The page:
Judge Orders Honorable Discharge for Soldier Claiming Anti-War Religious Awakening in Iraq

A federal judge has ordered the Army to grant conscientious objector status and an honorable discharge to a soldier who says he experienced a religious awakening in Iraq.

The ruling supersedes the Army's decision last year to deny Pfc. Michael Barnes' request. Barnes had told the Army that his religious experience two years ago left him opposed to war in any form.

U.S. District Judge John Sedwick said military investigators failed to provide "a basis in fact" to support their contention that Barnes' religious objections to war were insincere.

Barnes, a 26-year-old native of Portland, Ore., said Monday in a statement released by his lawyer that he was thankful the court found his request was based on his "sincere belief as a Christian."

Barnes enlisted in the Army in March 2005 and arrived in Iraq in September 2006. Soldiers in his unit testified that he devoted much of his spare time to reading the Bible.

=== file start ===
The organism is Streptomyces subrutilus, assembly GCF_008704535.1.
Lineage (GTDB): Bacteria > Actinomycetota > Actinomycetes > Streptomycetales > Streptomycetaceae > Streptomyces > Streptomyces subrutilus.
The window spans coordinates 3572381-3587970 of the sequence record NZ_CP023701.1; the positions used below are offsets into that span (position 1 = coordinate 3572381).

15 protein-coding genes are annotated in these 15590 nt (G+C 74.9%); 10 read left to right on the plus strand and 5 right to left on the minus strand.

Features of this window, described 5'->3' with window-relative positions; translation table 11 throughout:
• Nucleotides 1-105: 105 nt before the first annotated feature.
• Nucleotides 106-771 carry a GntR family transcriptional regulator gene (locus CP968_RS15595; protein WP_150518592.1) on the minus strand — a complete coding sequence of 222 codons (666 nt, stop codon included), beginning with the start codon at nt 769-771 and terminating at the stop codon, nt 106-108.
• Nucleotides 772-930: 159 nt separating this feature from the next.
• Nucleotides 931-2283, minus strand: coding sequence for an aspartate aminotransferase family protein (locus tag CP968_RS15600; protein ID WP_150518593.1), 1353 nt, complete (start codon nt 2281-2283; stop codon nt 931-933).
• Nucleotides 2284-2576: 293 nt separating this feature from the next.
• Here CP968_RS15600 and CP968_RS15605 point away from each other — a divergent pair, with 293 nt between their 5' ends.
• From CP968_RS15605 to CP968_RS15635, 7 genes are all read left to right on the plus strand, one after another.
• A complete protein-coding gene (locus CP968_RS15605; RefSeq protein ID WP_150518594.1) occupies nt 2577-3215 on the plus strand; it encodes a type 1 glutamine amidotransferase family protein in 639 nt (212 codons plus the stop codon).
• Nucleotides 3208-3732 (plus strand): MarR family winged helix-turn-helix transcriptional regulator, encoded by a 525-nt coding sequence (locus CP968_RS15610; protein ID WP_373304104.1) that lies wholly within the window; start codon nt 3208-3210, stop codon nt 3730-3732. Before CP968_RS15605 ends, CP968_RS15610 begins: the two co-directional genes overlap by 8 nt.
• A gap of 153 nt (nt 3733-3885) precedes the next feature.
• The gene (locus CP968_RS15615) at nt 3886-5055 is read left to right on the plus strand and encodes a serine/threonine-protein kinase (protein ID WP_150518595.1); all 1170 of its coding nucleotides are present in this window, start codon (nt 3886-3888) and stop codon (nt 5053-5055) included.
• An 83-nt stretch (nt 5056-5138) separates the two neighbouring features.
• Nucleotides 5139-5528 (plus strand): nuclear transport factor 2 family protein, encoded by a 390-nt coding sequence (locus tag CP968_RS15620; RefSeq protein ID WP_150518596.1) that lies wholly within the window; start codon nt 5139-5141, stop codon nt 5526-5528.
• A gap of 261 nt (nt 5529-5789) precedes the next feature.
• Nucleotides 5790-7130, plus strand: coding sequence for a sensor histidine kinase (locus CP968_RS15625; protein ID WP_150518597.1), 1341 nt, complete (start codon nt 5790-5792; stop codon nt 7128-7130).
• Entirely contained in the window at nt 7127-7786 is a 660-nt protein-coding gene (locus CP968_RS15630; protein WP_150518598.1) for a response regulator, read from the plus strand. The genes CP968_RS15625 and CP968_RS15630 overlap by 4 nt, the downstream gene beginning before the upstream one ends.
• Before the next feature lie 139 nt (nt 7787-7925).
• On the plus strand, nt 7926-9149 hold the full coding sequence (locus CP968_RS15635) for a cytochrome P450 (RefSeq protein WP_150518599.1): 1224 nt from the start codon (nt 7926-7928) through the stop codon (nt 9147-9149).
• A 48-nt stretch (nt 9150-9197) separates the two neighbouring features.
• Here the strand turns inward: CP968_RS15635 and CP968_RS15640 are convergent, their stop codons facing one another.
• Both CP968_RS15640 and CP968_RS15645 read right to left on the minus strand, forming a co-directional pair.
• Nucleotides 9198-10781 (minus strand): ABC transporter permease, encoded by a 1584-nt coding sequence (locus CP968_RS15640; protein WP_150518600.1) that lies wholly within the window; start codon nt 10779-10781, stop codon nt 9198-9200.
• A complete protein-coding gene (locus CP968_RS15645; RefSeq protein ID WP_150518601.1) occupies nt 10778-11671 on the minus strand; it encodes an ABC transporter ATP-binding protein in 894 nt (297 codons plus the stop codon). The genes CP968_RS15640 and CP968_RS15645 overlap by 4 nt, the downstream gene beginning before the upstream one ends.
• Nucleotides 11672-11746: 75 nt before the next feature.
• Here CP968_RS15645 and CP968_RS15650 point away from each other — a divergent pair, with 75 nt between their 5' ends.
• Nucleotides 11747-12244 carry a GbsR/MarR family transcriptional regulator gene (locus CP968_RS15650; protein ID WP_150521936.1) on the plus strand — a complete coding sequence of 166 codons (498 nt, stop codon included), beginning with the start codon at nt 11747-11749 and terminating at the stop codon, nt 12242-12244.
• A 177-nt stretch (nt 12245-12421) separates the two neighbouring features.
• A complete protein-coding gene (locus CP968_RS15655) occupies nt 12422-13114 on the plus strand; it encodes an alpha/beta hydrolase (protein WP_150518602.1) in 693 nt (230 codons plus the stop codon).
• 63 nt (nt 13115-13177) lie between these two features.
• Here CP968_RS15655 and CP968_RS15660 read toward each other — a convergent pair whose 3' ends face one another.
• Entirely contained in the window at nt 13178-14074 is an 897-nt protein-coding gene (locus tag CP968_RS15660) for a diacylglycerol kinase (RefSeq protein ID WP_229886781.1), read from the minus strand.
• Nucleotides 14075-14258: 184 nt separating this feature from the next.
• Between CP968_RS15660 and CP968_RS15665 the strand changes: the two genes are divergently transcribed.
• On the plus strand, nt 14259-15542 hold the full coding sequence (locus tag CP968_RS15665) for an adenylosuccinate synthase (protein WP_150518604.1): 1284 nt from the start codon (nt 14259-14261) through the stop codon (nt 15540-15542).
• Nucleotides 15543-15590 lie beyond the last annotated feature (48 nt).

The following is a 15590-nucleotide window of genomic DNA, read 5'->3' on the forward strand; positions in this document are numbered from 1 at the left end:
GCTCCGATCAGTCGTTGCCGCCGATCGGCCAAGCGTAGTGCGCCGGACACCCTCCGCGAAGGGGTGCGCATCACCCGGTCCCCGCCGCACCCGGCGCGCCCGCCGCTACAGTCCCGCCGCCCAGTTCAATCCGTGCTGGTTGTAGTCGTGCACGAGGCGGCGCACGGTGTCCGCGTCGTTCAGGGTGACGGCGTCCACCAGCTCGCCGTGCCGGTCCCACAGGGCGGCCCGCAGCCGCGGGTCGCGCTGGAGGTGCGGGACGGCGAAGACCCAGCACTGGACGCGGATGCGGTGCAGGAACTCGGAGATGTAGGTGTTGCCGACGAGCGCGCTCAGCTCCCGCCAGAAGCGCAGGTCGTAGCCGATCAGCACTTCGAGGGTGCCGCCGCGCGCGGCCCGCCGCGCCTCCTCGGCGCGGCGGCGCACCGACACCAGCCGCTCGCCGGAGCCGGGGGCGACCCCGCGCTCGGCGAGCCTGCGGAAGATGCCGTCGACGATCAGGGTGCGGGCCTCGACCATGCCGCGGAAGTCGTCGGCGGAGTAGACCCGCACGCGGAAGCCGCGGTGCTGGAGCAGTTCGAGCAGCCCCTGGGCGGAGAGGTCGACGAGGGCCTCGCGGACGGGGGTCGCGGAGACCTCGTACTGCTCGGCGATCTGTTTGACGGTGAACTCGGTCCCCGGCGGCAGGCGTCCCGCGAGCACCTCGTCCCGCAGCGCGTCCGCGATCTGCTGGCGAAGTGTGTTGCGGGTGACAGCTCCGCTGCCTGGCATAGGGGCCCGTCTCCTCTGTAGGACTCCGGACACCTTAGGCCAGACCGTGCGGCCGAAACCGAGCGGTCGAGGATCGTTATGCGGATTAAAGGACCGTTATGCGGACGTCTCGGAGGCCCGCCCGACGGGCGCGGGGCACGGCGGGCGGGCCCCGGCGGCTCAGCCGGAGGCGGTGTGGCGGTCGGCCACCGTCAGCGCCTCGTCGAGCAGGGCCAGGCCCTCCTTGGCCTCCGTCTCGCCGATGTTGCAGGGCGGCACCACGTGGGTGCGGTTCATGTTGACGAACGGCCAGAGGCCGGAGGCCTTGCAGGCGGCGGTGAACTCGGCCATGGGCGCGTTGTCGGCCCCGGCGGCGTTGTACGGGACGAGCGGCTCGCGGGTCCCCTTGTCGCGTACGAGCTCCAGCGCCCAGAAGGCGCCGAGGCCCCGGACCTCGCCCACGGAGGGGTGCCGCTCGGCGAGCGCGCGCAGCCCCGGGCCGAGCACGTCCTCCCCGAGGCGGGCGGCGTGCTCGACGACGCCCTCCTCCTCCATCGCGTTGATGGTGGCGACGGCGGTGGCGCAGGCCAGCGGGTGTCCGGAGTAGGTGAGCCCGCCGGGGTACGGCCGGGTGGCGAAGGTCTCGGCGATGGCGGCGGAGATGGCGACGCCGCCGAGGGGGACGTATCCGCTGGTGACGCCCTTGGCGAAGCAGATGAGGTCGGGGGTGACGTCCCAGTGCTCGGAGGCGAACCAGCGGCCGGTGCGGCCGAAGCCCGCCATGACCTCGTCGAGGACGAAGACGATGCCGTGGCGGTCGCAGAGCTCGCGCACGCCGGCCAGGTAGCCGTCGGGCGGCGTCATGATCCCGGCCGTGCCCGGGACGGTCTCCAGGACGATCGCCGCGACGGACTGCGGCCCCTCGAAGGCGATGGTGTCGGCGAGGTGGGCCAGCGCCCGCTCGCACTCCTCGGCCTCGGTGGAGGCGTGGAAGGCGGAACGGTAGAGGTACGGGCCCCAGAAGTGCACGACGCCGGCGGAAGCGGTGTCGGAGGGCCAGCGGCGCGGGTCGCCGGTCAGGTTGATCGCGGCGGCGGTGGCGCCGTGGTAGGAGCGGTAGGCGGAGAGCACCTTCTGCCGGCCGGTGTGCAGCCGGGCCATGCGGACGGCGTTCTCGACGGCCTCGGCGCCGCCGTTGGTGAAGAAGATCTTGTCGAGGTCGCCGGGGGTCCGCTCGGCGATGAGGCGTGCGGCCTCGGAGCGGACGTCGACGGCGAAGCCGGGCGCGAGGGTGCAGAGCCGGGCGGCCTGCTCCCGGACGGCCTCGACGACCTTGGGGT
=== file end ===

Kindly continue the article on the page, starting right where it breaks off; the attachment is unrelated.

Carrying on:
"I have been trying to justify being a soldier and finding a way to do so while still being a Christian, because that is what I wanted to do since I was a kid," Barnes wrote in his request for conscientious objector status in December 2006.

"But I can no longer justify spending my short time in this world participating in or supporting war. ... I must try to save souls, not help take them."

Barnes remained in Iraq through the duration of his unit's 15-month deployment. His brigade returned to Anchorage last November.

It was not immediately clear if the Army would appeal the ruling. A message left with an Army spokeswoman was not immediately returned Tuesday.